The Lack Of Oversight

A serious oddness of any kind of fee-for-service plebiscite would be the lack of normal electoral enforcement protections.  For starters, there would be no enforceable requirement to authorise electoral material, and hence nothing to prevent the letterboxing of unauthorised gay-hate material (though in some states this would be a breach of state law).  There would be no offence of publishing false or misleading material about the mechanics of the vote (such as incorrect voting dates or wrongly telling people voting was compulsory).  There would be no legal process for challenging irregularities or errors and having an official correction declared (though that said, the result would not be binding anyway, but some politicians might base a conscience vote on who "won" or "lost" either nationally or in their electorate).  There would be no parliamentary oversight of the question wording to ensure neutrality, so the question might either not be neutral or might not be perceived (by either side) as neutral.

There would not even be any clear mechanism to prohibit vote-buying, though there would be protection in laws related to postal services against stealing votes to engage in ballot-stuffing.

Why Bother?

The reason canvassed for actually considering a postal plebiscite at all is that it would be considered to fulfill the government's election promise to give all Australians a say ("every single Australian will have a say").  However given the unlikeliness of an all-postal plebiscite effectively reaching all voters, or of the vote being adequately protected from what would usually be electoral breaches, it is doubtful whether a postal fee-for-service plebiscite really fulfills that promise.

The current law seems almost certainly doomed; one of these days Labor will win an election comfortably, or perhaps even narrowly, and that will be the end of it.  Even with its defects, there doesn't seem to be much prospect that a postal plebiscite will actually deliver a no vote, and if it does the turnout will probably be so small that the outcome won't be taken very seriously.  In my view what this heel-dragging is about isn't delaying the advent of same-sex marriage by perhaps a few years, but legitimising and rewarding certain views.

A national plebiscite - whatever the outcome - is effectively a statement by a government that an issue is genuinely difficult and that both sides of the issue are equally valid.  It tells those who are opposed to equal marriage that their concerns were so legitimate that it was acceptable to ask the whole nation to express a view.  It shows "the base" they have been well and truly listened to and given a platform from which to lecture society.  Moreover, the vote is bound to equip opponents with endless grievances so they can claim that they were robbed, and we can see this already with the complaints about the widespread public support for change by major Australian companies.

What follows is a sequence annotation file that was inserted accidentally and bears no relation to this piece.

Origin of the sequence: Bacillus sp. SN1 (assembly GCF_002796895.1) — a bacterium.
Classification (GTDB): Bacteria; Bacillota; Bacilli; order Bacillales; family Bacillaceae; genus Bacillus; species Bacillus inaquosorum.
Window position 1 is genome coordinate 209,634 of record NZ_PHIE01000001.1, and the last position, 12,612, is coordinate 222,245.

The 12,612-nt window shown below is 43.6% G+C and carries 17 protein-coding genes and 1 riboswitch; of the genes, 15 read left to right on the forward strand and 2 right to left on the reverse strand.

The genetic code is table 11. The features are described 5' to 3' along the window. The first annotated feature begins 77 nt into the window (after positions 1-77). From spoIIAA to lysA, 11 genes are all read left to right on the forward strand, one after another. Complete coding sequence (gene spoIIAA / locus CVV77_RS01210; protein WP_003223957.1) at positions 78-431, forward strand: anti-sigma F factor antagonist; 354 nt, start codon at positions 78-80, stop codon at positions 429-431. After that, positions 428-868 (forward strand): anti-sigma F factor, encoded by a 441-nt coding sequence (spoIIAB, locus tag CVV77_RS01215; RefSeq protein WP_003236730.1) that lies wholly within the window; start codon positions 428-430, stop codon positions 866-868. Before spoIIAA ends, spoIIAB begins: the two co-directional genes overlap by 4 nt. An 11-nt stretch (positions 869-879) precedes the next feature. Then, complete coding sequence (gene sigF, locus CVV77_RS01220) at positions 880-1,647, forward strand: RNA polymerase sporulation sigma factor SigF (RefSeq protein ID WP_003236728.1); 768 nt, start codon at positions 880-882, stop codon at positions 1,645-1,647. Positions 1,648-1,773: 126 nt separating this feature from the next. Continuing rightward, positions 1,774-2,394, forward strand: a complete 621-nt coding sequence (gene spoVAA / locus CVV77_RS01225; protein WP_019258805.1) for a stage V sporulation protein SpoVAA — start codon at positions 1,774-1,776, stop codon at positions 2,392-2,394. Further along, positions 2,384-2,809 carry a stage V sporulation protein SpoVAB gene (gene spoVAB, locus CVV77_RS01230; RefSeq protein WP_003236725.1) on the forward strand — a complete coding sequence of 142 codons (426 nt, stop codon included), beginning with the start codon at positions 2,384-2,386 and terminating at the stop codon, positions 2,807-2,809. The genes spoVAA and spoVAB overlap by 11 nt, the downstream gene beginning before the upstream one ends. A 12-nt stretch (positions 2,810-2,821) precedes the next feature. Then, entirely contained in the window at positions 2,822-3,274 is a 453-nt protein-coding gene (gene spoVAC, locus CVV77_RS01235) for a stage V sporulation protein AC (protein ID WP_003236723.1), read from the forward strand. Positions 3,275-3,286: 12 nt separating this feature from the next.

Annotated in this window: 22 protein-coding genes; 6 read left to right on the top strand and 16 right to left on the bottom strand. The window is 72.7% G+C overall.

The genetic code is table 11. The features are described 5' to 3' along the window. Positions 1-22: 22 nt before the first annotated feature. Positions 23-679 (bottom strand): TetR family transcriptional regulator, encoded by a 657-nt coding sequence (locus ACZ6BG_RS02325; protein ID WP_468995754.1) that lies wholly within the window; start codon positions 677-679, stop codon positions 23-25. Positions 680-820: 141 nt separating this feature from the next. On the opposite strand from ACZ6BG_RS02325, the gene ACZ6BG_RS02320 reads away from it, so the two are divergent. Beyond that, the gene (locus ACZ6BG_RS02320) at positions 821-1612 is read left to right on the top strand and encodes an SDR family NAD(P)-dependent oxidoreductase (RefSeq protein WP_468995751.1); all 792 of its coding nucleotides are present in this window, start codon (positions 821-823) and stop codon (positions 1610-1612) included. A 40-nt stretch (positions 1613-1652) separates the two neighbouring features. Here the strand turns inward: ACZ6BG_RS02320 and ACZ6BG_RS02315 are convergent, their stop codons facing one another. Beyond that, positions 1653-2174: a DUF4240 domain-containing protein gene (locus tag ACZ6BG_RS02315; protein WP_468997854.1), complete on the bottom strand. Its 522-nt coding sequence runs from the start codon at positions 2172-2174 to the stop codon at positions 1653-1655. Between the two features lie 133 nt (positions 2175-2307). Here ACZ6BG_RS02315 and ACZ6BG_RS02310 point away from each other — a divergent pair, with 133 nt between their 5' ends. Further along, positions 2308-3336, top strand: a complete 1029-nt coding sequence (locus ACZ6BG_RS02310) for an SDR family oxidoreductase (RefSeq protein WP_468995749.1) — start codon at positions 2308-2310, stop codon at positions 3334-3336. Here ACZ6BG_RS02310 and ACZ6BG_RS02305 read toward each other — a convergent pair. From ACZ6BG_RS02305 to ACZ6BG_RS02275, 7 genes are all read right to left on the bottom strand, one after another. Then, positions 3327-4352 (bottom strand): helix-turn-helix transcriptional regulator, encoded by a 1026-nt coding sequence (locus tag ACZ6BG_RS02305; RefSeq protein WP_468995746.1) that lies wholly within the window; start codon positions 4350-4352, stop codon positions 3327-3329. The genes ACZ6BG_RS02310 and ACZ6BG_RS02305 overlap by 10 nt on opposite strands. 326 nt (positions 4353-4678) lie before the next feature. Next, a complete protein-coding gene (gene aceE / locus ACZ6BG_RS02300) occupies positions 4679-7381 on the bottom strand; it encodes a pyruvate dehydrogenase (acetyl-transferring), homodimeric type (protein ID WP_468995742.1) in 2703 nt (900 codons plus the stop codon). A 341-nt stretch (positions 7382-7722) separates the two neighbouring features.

What message it sends to left-out voters who are flirting with One Nation is another question. These voters, alienated from the political system, resent that politicians are preoccupied with same-sex marriage instead of dealing with the issues that affect them, and some may even oppose the measure for this reason.  But does a plebiscite really send a message to these people that their concerns are being listened to, or does it have the opposite effect?  Or does it show that the conservative "elites" and the progressive "elites" are one and the same in being so focused on such an issue and not on the impacts of the current economy?

My own view of course: the objections to marriage equality should not be legitimised with a plebiscite of any kind, or in any other way at all.  They belong in the same bin with laws against interracial marriage, laws against women voting, laws against shopping on Sundays, apartheid-style laws and other such forms of unjust discrimination States have sought to impose down the years.  The arguments advanced against allowing same-sex marriage have been woeful, and the State has a duty to denounce and dismantle avoidable policy stupidity in all its forms, and not to give it the pat on the back that it is craving.

But I doubt Peter Dutton sees it that way.


PS: Note especially for those waiting for Tasmanian LegCo coverage: I have been severely distracted by a chess-political matter but will try to step up activity on this site over the next week or so.

1 comment:

  1. Yes we need an amendment to s 116 of the Constitution so that after "The Commonwealth shall not make any law for establishing any religion, or for imposing any religious observance" we add "or for implementing any religious taboo". Even as it stands, it's arguable that _the Commonwealth_ could not make a law for Sunday closing (Henry Higgins thought so in the Convention Debates) but it should be made clear that it applies to things like marriage. In fact, let's have the French system where civil marriage is the official one and a church ceremony is an optional extra that adds nothing more to the couple's legal status.